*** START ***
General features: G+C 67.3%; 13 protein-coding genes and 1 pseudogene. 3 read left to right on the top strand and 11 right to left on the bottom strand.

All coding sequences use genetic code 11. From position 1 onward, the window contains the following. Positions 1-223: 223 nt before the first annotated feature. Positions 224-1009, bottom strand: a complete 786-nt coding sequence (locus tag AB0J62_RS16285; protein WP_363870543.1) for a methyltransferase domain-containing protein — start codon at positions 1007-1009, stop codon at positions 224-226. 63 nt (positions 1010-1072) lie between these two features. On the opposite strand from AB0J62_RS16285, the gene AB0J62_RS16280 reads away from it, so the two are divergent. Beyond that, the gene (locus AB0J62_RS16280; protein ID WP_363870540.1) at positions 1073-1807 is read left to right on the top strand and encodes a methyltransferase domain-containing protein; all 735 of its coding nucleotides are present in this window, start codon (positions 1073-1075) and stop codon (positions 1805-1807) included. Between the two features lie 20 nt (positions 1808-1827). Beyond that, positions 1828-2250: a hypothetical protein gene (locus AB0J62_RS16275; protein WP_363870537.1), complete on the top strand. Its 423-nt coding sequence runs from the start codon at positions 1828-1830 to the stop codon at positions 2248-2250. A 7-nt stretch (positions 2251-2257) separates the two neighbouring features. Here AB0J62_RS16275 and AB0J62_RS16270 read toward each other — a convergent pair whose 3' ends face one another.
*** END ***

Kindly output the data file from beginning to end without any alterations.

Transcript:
General features: G+C 67.3%; 13 protein-coding genes and 1 pseudogene. 3 read left to right on the top strand and 11 right to left on the bottom strand.

All coding sequences use genetic code 11. From position 1 onward, the window contains the following. Positions 1-223: 223 nt before the first annotated feature. Positions 224-1009, bottom strand: a complete 786-nt coding sequence (locus tag AB0J62_RS16285; protein WP_363870543.1) for a methyltransferase domain-containing protein — start codon at positions 1007-1009, stop codon at positions 224-226. 63 nt (positions 1010-1072) lie between these two features. On the opposite strand from AB0J62_RS16285, the gene AB0J62_RS16280 reads away from it, so the two are divergent. Beyond that, the gene (locus AB0J62_RS16280; protein ID WP_363870540.1) at positions 1073-1807 is read left to right on the top strand and encodes a methyltransferase domain-containing protein; all 735 of its coding nucleotides are present in this window, start codon (positions 1073-1075) and stop codon (positions 1805-1807) included. Between the two features lie 20 nt (positions 1808-1827). Beyond that, positions 1828-2250: a hypothetical protein gene (locus AB0J62_RS16275; protein WP_363870537.1), complete on the top strand. Its 423-nt coding sequence runs from the start codon at positions 1828-1830 to the stop codon at positions 2248-2250. A 7-nt stretch (positions 2251-2257) separates the two neighbouring features. Here AB0J62_RS16275 and AB0J62_RS16270 read toward each other — a convergent pair whose 3' ends face one another.